Me, I try and be a bit detached and try tp make up my own mind.
    Some of you might notice that I sometimes think Jumpy talks sense and that it is worth at least thinking about what he has to say.
    However, when Jumpy says:

    one Swedish girl with emotional and psychological issues has been frightened half to death and pushed into the limelight by her notoriety seeking actor parents for income opportunities.

    you know he has lost it again and can be safely ignored for a while.
    In the end all we can do is do some homework, think about what is said and make my own mind up and argue for what I believe.
    Having said the above Ambi I would have to say that I am unlikely to be convinced that the future of transport is lightweight drays made from used quills. (But maybe carbon fiber quills?)

  23. Greta Thunberg joins climate change activists filing complaint at UN summit against carbon-polluting countries.

    Teenage climate activist Greta Thunberg has captured the world’s attention in a fierce and passionate speech at the United Nations headquarters, accusing world leaders of failing to act on climate change.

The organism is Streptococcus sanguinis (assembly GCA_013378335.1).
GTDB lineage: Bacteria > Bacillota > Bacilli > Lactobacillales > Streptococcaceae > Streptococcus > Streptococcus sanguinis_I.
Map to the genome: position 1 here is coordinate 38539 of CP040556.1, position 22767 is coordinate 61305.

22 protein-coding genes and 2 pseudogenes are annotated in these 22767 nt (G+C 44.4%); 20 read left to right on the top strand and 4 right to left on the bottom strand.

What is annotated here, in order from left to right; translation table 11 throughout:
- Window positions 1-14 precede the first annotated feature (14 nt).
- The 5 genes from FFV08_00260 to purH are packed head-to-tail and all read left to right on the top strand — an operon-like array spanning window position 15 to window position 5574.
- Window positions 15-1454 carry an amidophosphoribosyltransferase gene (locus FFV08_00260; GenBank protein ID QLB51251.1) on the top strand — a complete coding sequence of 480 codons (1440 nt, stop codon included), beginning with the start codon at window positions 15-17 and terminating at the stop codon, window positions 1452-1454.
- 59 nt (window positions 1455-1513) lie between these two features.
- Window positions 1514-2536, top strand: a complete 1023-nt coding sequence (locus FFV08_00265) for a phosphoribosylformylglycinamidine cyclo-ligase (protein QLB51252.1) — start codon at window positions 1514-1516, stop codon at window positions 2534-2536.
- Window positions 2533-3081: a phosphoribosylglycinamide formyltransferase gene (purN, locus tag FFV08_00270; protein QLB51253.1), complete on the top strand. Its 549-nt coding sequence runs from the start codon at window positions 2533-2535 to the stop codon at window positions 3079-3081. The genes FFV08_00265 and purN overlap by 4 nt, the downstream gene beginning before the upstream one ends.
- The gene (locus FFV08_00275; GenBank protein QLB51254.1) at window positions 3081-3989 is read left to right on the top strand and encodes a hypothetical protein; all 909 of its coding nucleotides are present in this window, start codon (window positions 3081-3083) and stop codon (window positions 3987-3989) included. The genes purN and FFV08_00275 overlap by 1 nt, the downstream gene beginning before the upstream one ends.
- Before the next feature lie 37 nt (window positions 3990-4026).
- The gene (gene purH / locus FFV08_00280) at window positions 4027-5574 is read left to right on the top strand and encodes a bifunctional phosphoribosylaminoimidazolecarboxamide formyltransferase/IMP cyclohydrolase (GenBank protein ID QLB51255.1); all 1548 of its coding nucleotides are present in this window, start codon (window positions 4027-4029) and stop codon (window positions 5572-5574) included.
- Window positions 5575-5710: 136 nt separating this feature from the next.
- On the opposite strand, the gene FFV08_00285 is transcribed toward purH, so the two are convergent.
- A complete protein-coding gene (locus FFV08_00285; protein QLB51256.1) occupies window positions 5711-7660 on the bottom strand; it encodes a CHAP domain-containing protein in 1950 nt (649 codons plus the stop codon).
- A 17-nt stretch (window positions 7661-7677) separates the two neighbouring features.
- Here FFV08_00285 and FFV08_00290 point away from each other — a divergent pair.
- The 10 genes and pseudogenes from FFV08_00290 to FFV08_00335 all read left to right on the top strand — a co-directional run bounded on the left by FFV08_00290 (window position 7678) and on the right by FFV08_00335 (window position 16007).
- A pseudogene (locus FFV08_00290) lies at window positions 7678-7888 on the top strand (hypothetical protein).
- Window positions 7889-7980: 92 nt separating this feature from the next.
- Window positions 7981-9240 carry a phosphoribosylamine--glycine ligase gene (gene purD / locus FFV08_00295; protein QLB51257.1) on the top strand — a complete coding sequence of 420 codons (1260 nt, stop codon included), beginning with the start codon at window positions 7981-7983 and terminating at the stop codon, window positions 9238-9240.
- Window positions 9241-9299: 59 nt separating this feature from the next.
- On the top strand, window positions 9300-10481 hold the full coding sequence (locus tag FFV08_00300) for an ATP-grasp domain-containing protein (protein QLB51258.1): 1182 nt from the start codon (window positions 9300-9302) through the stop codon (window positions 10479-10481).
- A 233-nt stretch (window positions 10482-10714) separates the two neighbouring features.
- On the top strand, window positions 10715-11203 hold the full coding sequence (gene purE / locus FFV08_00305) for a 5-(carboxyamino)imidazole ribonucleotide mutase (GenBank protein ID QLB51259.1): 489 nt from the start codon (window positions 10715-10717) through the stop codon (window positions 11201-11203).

AND:

    After her speech, Ms Thunberg and 15 other young climate activists filed a complaint with the United Nations Committee on the Rights of the Child alleging that world leaders’ inaction on the climate crisis had violated children’s rights.

    Morrison the coal kisser was not at this conference for some odd reason.

  24. Morrison the coal kisser was not at this conference for some odd reason.

    Too busy kissing Trump’s ring (interpret that any way you want).

  25. Que?
    Bishops have rings that are kissed.
    Mr Pres ain’t no Bishop.
    It’s his victims that get defrocked.

    🙁

  26. The consensus appears to be that Mr J yses several political terms in quaint and unusual ways. Very distinctive.

    Unfortunately rational discussion requires agreement on definitions, as a bare minimum.